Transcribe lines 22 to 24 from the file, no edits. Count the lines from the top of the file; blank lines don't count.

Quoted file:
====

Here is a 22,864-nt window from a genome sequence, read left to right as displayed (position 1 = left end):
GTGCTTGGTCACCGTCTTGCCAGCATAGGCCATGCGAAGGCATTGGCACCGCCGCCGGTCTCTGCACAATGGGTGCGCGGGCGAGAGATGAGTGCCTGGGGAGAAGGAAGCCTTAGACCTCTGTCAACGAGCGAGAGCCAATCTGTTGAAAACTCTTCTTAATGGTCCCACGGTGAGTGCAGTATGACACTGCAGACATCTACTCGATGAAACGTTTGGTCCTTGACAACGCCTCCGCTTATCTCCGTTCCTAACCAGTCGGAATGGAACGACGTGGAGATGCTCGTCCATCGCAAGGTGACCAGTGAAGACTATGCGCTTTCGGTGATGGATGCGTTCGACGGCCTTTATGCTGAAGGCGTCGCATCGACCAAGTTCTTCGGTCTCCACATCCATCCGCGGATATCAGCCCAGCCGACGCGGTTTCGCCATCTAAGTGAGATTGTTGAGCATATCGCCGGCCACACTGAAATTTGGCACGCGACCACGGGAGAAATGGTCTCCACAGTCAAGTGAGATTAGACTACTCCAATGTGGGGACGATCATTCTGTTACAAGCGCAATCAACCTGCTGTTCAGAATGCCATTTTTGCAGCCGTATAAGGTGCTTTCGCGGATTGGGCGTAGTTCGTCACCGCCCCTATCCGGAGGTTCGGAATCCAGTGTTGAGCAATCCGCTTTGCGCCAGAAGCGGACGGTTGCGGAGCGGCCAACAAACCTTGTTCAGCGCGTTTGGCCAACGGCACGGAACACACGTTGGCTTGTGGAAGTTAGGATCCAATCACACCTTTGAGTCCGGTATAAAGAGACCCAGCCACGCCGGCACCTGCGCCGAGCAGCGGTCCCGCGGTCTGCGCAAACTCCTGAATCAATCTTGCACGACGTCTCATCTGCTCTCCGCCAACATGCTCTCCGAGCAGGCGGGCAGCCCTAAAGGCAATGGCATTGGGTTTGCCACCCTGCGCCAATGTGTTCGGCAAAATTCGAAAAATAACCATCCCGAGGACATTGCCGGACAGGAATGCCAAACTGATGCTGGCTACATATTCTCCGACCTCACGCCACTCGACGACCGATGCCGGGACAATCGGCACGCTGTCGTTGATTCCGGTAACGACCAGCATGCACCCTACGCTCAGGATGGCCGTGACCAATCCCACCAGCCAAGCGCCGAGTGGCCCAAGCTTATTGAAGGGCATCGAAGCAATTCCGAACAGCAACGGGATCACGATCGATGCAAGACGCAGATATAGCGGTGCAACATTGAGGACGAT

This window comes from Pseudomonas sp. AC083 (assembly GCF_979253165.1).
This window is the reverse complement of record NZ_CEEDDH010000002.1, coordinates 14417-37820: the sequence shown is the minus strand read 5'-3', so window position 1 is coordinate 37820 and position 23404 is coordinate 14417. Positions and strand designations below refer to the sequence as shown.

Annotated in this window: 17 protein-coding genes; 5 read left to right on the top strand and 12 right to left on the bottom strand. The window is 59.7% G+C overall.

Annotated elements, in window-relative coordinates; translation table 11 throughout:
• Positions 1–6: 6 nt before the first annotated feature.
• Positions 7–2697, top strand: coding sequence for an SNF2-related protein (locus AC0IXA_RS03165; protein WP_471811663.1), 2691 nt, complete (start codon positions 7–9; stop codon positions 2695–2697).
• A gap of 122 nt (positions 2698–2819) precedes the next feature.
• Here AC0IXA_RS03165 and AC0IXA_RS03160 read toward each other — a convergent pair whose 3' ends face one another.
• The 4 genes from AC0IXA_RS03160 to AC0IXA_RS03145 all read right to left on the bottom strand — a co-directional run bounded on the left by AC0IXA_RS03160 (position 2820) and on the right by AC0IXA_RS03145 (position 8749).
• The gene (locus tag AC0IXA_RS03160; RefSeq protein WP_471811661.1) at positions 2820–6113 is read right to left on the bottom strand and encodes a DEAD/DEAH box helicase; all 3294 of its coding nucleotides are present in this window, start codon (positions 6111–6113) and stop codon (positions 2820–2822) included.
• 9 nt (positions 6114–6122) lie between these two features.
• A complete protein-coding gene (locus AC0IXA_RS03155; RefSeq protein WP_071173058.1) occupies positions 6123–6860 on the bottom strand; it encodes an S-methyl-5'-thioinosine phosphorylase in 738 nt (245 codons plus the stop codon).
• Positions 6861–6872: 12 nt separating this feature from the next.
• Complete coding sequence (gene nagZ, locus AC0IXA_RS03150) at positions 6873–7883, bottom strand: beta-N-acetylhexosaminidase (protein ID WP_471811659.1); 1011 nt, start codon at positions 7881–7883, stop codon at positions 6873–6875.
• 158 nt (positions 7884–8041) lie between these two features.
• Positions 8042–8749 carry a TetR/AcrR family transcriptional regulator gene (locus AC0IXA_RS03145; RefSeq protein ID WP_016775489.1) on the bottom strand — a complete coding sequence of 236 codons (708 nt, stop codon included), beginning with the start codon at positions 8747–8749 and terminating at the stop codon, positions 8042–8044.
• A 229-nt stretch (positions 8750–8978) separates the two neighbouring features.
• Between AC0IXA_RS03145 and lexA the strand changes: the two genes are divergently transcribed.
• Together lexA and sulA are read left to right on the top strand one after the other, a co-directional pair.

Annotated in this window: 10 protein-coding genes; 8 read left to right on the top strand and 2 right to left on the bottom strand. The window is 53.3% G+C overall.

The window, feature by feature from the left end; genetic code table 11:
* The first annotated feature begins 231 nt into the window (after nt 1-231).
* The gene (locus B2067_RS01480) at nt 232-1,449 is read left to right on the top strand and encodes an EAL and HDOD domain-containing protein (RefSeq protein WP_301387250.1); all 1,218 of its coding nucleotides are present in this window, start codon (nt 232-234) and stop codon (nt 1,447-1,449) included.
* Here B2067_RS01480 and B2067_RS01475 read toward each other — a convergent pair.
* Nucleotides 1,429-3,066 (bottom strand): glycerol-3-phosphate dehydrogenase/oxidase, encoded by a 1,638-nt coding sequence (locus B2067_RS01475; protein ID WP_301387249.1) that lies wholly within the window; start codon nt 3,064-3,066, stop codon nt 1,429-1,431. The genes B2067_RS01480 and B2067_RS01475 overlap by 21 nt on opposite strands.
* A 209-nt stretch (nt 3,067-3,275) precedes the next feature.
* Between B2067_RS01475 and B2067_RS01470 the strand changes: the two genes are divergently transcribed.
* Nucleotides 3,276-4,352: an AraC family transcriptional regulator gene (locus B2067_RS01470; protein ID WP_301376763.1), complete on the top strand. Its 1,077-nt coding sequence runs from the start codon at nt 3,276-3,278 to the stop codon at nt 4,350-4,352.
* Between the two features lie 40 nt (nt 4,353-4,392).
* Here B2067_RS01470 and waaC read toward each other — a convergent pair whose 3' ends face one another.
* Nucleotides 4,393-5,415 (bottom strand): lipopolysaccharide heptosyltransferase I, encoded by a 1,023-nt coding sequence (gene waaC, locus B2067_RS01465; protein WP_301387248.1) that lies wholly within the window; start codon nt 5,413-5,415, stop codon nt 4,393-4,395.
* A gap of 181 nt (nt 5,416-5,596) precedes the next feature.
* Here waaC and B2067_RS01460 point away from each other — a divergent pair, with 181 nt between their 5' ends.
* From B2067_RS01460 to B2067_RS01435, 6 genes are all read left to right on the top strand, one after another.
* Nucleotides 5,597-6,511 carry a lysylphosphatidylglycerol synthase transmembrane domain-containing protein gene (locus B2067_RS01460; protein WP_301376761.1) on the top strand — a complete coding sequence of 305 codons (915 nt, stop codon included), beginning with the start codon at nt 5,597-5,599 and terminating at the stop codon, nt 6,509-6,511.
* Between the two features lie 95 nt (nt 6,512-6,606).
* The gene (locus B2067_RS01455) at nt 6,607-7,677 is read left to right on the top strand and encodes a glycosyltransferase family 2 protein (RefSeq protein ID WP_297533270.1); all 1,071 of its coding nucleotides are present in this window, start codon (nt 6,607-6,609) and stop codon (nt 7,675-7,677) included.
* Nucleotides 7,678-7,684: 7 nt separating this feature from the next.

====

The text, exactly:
Annotated in this window: 10 protein-coding genes; 8 read left to right on the top strand and 2 right to left on the bottom strand. The window is 53.3% G+C overall.

The window, feature by feature from the left end; genetic code table 11:
* The first annotated feature begins 231 nt into the window (after nt 1-231).